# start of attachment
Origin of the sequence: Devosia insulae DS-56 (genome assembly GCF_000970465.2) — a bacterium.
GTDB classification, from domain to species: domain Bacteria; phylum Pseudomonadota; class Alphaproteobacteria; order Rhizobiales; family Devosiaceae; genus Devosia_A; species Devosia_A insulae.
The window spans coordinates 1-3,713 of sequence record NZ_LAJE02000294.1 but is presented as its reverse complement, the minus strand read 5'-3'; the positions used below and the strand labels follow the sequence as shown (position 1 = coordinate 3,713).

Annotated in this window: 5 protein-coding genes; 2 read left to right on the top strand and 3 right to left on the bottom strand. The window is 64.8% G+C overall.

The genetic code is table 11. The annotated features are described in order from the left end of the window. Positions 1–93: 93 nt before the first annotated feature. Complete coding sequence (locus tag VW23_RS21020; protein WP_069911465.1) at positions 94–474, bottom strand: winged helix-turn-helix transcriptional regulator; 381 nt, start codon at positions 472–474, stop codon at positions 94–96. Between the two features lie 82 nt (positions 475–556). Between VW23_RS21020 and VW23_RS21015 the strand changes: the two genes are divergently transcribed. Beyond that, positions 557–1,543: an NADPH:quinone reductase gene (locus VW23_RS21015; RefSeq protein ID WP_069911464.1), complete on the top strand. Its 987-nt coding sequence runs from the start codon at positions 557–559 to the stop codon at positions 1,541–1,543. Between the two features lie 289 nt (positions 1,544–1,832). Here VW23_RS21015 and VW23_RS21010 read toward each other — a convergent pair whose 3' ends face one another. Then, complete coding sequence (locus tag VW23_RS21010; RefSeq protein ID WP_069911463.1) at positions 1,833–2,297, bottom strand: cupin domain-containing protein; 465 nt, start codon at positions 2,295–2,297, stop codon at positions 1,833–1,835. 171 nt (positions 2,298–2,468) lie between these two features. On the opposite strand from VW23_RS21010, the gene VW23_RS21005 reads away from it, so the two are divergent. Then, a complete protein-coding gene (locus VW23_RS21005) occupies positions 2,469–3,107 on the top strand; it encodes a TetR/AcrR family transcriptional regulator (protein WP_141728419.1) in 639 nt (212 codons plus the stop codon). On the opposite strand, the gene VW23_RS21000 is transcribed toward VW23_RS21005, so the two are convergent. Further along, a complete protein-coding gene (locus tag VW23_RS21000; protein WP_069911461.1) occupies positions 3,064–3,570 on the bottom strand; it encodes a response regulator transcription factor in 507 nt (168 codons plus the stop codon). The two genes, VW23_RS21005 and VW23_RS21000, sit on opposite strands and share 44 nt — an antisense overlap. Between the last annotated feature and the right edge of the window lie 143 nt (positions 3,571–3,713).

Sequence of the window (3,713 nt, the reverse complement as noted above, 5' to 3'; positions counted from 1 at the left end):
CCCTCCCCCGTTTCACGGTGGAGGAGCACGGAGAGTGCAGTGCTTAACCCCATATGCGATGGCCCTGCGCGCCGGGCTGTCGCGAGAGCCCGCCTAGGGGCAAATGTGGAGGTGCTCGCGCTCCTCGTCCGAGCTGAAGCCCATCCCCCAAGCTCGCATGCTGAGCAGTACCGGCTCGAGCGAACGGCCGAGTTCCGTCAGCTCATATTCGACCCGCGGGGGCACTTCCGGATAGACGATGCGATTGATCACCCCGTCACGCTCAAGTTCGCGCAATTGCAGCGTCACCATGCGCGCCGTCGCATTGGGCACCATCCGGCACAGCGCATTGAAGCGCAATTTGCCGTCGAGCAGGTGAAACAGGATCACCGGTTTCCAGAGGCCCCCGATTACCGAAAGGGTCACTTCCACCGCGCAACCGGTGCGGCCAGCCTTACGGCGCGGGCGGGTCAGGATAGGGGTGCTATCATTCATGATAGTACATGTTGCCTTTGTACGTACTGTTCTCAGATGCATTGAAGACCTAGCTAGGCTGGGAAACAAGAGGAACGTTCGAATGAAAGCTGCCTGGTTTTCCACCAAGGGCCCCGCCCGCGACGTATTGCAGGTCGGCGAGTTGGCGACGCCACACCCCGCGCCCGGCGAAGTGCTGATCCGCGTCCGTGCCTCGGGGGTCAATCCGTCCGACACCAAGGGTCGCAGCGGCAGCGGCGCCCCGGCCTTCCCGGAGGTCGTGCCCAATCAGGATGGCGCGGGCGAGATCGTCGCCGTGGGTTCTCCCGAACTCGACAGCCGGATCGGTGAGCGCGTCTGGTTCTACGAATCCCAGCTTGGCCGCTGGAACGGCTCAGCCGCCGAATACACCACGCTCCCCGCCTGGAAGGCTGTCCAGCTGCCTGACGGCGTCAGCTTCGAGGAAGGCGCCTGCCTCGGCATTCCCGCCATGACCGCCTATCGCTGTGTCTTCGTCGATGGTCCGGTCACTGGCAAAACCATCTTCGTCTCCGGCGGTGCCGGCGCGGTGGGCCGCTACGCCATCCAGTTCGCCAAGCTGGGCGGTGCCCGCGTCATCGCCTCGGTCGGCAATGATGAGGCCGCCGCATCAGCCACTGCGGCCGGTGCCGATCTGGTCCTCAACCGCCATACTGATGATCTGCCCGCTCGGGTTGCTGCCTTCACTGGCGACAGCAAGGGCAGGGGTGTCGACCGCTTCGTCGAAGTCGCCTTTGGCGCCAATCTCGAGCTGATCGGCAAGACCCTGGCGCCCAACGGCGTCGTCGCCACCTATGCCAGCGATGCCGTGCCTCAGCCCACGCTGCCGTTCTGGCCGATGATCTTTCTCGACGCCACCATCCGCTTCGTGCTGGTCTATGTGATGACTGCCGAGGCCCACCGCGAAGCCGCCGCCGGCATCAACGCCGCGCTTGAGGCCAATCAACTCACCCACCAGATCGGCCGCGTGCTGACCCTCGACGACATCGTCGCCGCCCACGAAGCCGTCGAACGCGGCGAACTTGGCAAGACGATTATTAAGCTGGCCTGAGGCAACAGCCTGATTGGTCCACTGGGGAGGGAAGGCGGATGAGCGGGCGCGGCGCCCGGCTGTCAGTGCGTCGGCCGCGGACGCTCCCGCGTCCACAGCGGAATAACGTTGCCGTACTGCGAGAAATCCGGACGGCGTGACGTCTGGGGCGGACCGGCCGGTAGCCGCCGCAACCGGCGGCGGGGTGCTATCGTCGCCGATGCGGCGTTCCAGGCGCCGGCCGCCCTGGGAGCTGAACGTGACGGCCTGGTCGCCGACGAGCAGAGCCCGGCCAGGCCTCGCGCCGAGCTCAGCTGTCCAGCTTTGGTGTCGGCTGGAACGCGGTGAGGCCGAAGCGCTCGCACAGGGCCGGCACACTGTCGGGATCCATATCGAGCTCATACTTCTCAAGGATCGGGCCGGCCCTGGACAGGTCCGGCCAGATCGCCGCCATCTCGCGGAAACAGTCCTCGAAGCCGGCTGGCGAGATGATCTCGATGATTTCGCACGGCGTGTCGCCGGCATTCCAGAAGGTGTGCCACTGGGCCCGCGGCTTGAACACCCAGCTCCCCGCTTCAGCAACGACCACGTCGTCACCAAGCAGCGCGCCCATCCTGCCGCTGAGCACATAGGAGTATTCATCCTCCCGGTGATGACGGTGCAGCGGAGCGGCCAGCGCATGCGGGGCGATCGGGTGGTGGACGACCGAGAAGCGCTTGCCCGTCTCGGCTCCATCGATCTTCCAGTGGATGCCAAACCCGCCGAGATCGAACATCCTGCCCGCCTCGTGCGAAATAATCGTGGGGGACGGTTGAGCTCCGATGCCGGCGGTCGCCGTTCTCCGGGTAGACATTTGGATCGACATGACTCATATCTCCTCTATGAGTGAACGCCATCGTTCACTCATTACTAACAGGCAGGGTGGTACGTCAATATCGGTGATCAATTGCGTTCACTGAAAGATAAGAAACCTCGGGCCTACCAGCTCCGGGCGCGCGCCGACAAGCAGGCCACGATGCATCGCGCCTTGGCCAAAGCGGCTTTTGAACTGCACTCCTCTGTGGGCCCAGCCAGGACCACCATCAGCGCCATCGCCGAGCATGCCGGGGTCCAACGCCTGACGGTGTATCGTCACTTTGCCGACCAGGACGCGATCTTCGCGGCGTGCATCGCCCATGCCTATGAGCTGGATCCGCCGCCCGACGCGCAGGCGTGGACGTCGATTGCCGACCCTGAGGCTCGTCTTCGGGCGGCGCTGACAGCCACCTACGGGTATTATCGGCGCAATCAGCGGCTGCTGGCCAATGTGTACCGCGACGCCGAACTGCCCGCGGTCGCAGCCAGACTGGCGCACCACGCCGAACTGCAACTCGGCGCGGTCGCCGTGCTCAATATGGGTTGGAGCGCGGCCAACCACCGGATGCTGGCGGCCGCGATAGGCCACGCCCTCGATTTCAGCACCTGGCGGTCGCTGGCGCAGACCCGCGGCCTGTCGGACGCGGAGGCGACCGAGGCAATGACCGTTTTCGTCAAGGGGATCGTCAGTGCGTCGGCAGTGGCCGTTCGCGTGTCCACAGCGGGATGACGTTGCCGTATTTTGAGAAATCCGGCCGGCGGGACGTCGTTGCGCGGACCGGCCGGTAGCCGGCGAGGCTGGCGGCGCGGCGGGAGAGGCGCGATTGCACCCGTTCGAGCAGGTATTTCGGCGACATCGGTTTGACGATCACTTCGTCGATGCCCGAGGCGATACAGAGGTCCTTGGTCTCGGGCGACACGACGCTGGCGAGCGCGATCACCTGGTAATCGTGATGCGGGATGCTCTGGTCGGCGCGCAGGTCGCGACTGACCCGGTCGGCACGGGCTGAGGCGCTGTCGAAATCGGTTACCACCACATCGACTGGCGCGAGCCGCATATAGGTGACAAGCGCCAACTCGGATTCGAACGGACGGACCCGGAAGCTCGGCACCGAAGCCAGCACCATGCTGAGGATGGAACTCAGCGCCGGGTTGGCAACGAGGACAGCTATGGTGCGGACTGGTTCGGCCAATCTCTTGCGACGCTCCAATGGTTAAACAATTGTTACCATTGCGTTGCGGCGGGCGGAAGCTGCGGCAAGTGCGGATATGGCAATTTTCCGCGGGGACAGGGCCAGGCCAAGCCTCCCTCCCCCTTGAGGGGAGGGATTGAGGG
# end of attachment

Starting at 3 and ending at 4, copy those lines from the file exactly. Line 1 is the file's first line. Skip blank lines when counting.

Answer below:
The window spans coordinates 1-3,713 of sequence record NZ_LAJE02000294.1 but is presented as its reverse complement, the minus strand read 5'-3'; the positions used below and the strand labels follow the sequence as shown (position 1 = coordinate 3,713).

Annotated in this window: 5 protein-coding genes; 2 read left to right on the top strand and 3 right to left on the bottom strand. The window is 64.8% G+C overall.